Open vs. Closed: Ubuntu Walks the Line

Any debate over open vs. closed systems has to touch on open-source software and the ways in which companies are attempting to build code as a community effort, while still profiting from it in some way. So I chatted with Mark Shuttleworth, CEO founder of Canonical, the company that supports Ubuntu, about how it walks the line between spending to support open-source software and finding a business model that works.
Canonical’s 330 employees are responsible for maintaining, supporting and selling service for Ubuntu, an open-source version of the Linux operating system for servers, desktops and computer manufacturers. Some 120-150 of the Canonical employees contribute directly to the new releases of the software that come out every six months, and most of the company’s revenue comes from supporting enterprise server customers and makers of computers that want to put Ubuntu on desktops. Consumers also download the software, but few pay Canonical for support. The company is not yet profitable.
Shuttleworth believes that in order to develop a strong business model around an open approach, one has to create an open option early, ideally through a strong standardization process and one also needs to have a lot of different open-source projects fighting it out.  For example, in the operating system world there wasn’t a strong history of open alternatives, which meant that Ubuntu had to out-open its proprietary competition, which has high costs.

In that way it has pushed Canonical perhaps further out toward open on the spectrum. Shuttleworth calculates the direct costs of being so open as bringing people together in ways that empowers them and makes them feel like members of a community, as well as reaching out and putting in place the infrastructure to create a company. However, there are indirect costs as well.
“There is a myth that being open is necessarily more efficient and cheaper, but there are no hordes of people showing up to do the hard stuff,” Shuttleworth says. “Occasionally wonderful, magical things happen — really incredible things do happen, like people show up unexpectedly with brilliant ideas — but it’s still hard and expensive and you still have to be willing to do all the hard and expensive things and do it in an open fashion. And you’re still likely to be accused of being open only when it’s convenient.”
He points to the cloud computing market as one that tends to give a lot of lip service toward openness but where a lack of a big standardization effort and robust open source competition could lead to a relatively closed ecosystem.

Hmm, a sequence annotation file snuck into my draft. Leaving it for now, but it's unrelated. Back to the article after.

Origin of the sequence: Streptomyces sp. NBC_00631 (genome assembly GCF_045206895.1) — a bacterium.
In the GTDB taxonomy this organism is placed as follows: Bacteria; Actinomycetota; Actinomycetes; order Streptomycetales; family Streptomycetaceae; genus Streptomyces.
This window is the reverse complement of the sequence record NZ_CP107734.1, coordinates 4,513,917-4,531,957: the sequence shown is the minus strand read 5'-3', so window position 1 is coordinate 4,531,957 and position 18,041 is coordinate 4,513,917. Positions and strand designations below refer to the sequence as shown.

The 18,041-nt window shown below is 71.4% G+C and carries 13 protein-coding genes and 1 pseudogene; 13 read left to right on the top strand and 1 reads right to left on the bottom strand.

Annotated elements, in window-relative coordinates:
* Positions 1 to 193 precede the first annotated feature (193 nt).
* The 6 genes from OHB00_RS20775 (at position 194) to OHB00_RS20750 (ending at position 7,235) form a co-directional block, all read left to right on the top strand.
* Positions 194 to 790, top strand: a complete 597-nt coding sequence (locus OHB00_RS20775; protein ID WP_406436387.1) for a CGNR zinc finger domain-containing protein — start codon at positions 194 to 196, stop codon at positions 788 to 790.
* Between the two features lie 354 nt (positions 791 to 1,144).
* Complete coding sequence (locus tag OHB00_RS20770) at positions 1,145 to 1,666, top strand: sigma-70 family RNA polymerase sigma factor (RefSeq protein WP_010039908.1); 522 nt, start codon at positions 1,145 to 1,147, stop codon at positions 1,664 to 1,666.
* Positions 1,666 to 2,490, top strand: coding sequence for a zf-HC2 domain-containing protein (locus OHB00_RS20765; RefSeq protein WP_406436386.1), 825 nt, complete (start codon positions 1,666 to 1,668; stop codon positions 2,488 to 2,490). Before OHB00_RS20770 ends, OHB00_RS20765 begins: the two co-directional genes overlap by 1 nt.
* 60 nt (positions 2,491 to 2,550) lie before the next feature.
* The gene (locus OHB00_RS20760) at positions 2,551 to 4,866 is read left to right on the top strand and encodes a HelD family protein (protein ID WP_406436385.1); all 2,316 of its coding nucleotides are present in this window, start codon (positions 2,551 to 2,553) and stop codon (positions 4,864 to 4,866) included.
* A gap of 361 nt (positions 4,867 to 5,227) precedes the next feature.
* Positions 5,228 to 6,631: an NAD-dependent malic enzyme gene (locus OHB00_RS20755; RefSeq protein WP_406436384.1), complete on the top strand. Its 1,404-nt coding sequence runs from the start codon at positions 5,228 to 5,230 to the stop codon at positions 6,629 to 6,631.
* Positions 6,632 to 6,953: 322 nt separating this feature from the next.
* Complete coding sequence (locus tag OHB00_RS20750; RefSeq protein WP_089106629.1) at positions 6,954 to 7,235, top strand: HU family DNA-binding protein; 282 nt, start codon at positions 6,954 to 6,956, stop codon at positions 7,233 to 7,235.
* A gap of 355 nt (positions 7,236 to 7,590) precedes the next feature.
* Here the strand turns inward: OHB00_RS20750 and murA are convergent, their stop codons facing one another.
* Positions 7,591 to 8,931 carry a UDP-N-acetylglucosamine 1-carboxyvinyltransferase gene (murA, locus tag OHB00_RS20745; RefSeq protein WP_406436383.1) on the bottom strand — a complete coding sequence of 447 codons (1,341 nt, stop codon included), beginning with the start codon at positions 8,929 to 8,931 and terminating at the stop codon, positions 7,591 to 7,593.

“The basic story there is pretty bad at the moment,” Shuttleworth says. He notes that proprietary infrastructure, hypervisors and even the APIs and ways data is stored can lock folks into one cloud for life. “We need real open alternatives early in the process, making it possible for people to build own cloud infrastructure that responds to the same APIs that Amazon’s (s amzn) do.”
He’s accepted that Amazon Web Services’ APIs for its web services, while not created through an open standards group, have become a de facto standard and said that it’s more efficient to build open-source code around Amazon (s amzn) APIs rather than try to develop new ones for accessing the cloud. Canonical has a partnership agreement with Eucalyptus, which offers open-source software to create an AWS-compatible cloud, where people can use Ubuntu  and Eucalyptus to create their own cloud computing platform. But Shuttleworth would like to see more open-source options other than Eucalyptus  for building out a cloud computing service of your own.
At the platform-as-a-service level, the issue around openness will be around moving data from cloud to cloud easily. There’s room there for an open standard or open databases, he said. But at every level, when considering building a business around open source software, he he believes that “you want a common and clear standard with competing open source versions using that standard.”
That keeps proprietary vendors at bay, and gives the companies building a business around the open-source software a chance to decide where they want to be on the open-to-closed spectrum. But it also introduces the prospect of fragmentation, which we’ll leave for a later post.
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